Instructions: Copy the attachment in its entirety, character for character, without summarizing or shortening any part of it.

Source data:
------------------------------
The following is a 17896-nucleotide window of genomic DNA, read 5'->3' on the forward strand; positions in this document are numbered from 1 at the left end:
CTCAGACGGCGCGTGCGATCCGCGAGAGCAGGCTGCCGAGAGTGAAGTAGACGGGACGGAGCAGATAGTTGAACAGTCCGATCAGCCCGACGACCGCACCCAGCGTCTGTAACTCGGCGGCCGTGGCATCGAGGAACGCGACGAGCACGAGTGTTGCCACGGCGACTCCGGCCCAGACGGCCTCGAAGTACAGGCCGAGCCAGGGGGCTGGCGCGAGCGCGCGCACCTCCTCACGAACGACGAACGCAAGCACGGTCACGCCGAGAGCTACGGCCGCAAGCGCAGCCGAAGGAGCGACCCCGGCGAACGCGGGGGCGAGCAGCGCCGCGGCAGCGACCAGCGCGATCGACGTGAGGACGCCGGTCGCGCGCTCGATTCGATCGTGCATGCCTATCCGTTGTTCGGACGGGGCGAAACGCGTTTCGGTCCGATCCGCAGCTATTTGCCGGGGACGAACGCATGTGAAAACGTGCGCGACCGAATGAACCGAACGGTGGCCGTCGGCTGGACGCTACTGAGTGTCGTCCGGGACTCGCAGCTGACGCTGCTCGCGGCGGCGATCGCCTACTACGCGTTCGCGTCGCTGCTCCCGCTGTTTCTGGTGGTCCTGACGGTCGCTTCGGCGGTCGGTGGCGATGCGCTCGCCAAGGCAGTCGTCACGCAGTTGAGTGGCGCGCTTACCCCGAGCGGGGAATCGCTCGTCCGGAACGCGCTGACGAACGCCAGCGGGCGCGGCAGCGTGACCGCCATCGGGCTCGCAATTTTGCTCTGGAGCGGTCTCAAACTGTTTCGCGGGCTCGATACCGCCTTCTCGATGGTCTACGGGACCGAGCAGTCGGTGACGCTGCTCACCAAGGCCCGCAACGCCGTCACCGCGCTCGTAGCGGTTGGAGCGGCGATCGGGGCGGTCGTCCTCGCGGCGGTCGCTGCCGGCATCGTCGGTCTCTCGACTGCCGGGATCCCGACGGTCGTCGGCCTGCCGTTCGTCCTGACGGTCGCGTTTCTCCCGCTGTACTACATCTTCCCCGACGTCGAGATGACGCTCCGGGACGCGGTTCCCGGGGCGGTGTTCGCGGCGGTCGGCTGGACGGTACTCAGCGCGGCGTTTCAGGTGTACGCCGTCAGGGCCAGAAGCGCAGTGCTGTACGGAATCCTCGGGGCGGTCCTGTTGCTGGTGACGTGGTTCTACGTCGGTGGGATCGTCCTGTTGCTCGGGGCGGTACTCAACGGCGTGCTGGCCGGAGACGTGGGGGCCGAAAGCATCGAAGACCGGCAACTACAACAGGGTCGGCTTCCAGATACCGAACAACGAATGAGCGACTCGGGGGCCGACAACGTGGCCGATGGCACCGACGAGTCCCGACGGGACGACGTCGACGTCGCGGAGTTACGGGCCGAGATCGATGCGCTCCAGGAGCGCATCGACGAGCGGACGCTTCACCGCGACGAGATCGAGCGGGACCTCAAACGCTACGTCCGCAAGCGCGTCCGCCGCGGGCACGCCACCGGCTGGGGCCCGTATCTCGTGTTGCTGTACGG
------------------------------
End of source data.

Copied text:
The following is a 17896-nucleotide window of genomic DNA, read 5'->3' on the forward strand; positions in this document are numbered from 1 at the left end:
CTCAGACGGCGCGTGCGATCCGCGAGAGCAGGCTGCCGAGAGTGAAGTAGACGGGACGGAGCAGATAGTTGAACAGTCCGATCAGCCCGACGACCGCACCCAGCGTCTGTAACTCGGCGGCCGTGGCATCGAGGAACGCGACGAGCACGAGTGTTGCCACGGCGACTCCGGCCCAGACGGCCTCGAAGTACAGGCCGAGCCAGGGGGCTGGCGCGAGCGCGCGCACCTCCTCACGAACGACGAACGCAAGCACGGTCACGCCGAGAGCTACGGCCGCAAGCGCAGCCGAAGGAGCGACCCCGGCGAACGCGGGGGCGAGCAGCGCCGCGGCAGCGACCAGCGCGATCGACGTGAGGACGCCGGTCGCGCGCTCGATTCGATCGTGCATGCCTATCCGTTGTTCGGACGGGGCGAAACGCGTTTCGGTCCGATCCGCAGCTATTTGCCGGGGACGAACGCATGTGAAAACGTGCGCGACCGAATGAACCGAACGGTGGCCGTCGGCTGGACGCTACTGAGTGTCGTCCGGGACTCGCAGCTGACGCTGCTCGCGGCGGCGATCGCCTACTACGCGTTCGCGTCGCTGCTCCCGCTGTTTCTGGTGGTCCTGACGGTCGCTTCGGCGGTCGGTGGCGATGCGCTCGCCAAGGCAGTCGTCACGCAGTTGAGTGGCGCGCTTACCCCGAGCGGGGAATCGCTCGTCCGGAACGCGCTGACGAACGCCAGCGGGCGCGGCAGCGTGACCGCCATCGGGCTCGCAATTTTGCTCTGGAGCGGTCTCAAACTGTTTCGCGGGCTCGATACCGCCTTCTCGATGGTCTACGGGACCGAGCAGTCGGTGACGCTGCTCACCAAGGCCCGCAACGCCGTCACCGCGCTCGTAGCGGTTGGAGCGGCGATCGGGGCGGTCGTCCTCGCGGCGGTCGCTGCCGGCATCGTCGGTCTCTCGACTGCCGGGATCCCGACGGTCGTCGGCCTGCCGTTCGTCCTGACGGTCGCGTTTCTCCCGCTGTACTACATCTTCCCCGACGTCGAGATGACGCTCCGGGACGCGGTTCCCGGGGCGGTGTTCGCGGCGGTCGGCTGGACGGTACTCAGCGCGGCGTTTCAGGTGTACGCCGTCAGGGCCAGAAGCGCAGTGCTGTACGGAATCCTCGGGGCGGTCCTGTTGCTGGTGACGTGGTTCTACGTCGGTGGGATCGTCCTGTTGCTCGGGGCGGTACTCAACGGCGTGCTGGCCGGAGACGTGGGGGCCGAAAGCATCGAAGACCGGCAACTACAACAGGGTCGGCTTCCAGATACCGAACAACGAATGAGCGACTCGGGGGCCGACAACGTGGCCGATGGCACCGACGAGTCCCGACGGGACGACGTCGACGTCGCGGAGTTACGGGCCGAGATCGATGCGCTCCAGGAGCGCATCGACGAGCGGACGCTTCACCGCGACGAGATCGAGCGGGACCTCAAACGCTACGTCCGCAAGCGCGTCCGCCGCGGGCACGCCACCGGCTGGGGCCCGTATCTCGTGTTGCTGTACGG